Am Donnerstag, den 15.09.2011, 21:23 +0100 schrieb --[ UxBoD ]--: 

        Hello all,


        we are about to configure a new storage system that utilizes the 
Nexenta OS with sparsely allocated ZVOLs.  We wish to present 4TB of storage to 
a Linux system that has four NICs available to it. We are unsure whether to 
present one large ZVOL or four smaller ones to maximize the use of the NICs 
available to us.  We have set rr_min_io to 100 which we have found offers a 
good level of performance.  Though this raises an interesting question; that 
the multipath.conf man pages says that the rr_min_io parameter is the number of 
IOs across the whole path group before a switch is made to the next path. What 
constitutes a single IO operation ? A user opens a file for read access, one 
IOP to open the file, IOsX to read the contents, and another to close ? Do each 
of those SCSI operations happen on the same path ie. on the same block device ? 
If a second user comes along and requests data from the same block device do 
they happen on the same path or the next one in the path group ? We imagine 
that they will all happen on the same path until rr_min_io is reached and it 
switches over to the next path.

I can only speak for our own tests, which showed that link saturation can only 
be achieved by stream i/o in huge blocks (e.g. dd [...] bs=[~1G] oflag=direct). 
Switching pathes really fast (rr_min_io below ~16) helps to get a higher 
throughput balanced., but NOT up to [nics] x [linkspeed], [nics] x [linkspeed] 
x 2 / 3 isn't really exact, but fits better. Indeed, some bad setups showed up 
less than 1 x [linkspeed] ...

We've tested different setups with up to 8 nics over two zoned (virtually four) 
Short list of summaries:
- Channel bonding (802.3ad) does not really help to get more throughput even in 
multiserver setup. It's only failover stuff.
- More than 2 nics at the initiator side are not helpful, multipath context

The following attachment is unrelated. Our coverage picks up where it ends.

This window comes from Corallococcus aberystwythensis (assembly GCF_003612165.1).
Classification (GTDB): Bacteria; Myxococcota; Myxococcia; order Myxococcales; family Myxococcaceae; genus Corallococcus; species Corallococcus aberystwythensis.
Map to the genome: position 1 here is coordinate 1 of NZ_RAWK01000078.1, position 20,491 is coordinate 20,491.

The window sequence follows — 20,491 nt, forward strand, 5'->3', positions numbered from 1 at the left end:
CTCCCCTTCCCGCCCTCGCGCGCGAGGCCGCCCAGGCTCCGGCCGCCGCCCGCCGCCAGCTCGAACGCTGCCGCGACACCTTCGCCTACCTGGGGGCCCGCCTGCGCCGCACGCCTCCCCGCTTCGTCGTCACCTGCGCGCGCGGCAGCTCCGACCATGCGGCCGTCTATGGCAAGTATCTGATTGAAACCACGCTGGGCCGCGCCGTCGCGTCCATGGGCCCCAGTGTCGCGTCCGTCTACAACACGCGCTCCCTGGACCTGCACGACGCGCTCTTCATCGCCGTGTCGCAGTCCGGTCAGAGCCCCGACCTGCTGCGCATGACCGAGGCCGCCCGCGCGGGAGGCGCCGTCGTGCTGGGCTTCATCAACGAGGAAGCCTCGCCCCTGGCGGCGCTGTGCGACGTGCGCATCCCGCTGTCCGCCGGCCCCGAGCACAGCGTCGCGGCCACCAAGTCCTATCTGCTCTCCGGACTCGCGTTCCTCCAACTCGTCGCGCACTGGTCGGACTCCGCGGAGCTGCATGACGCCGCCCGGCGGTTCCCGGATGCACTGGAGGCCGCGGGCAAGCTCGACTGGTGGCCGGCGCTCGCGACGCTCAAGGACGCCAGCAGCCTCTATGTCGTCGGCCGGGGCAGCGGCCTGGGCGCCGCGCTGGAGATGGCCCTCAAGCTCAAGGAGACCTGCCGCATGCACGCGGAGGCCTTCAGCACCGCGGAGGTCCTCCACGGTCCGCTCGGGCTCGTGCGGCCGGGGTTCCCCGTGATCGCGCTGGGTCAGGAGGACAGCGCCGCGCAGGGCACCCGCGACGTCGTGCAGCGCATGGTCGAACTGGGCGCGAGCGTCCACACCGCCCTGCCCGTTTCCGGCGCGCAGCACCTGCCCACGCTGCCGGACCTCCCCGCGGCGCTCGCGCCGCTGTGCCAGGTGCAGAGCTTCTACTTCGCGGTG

switching and irq consumption are expensive.
- 9k etherframes gives (depends on workload) coarse 10% more throughput 
(reliability might be a better word here)
-  having offloading (TSO, LRO,S-G) seems to be the right way, but didn't show 
any benefit (Intel 82576 4Port)
- latency is way more important than raw throughput capabilites (calculating 
mss etc. stuff really helps)
- four pathes over only two physical links (alias IPs) shows better performance 
than two on two, don't know why...
- LUN behind two portals performs better than behind one (same hardware setup, 
test w/ two pathes on two links)
- STGT outperforms ietd outperforms nexenta
- saving irqs at the target is a plus, controllers in RAID mode outperform JBOD 
- random i/o throughput comes at cost. There's nothing better than swept 
volume, except more swept volume ;)
- obvious: SAS drives are better than SATA (never tested full SSD / EFD setup), 
SSD caches *might* be useful
- obvious: RAID 10 is better than RAID 5
- controller BBU and write caches are a big plus

I know,  every single statement depends on hardware and surrounding 
infrastructure and needs to be discussed in endless papers. But, back to your 
setup: Personally, I'ld really like to continue a nexenta setup (hey, it's a 
fork from the ancient solaris godess ;), but after finally switching over to 
STGT on identical hardware, we were able to roughly double the workload.

btw. multipathd -k, list config shows really useful presets for different 
target vendors.

One additional warning: nexenta doesn't play well with areca controllers. Under 
heavy load the driver panics. Not worse enough, some kernel parts (especially 
ipmi watchdog functions) keep working.

Hopefully, this helps (apoligize, if this has gone too off-topic)



        We are trying to squeeze out the maximum performance from our system 
and we are unable to max out our 4 x 1Gbe interfaces. Any thoughts on how we 
can improve our performance ?
        Thanks, Phil

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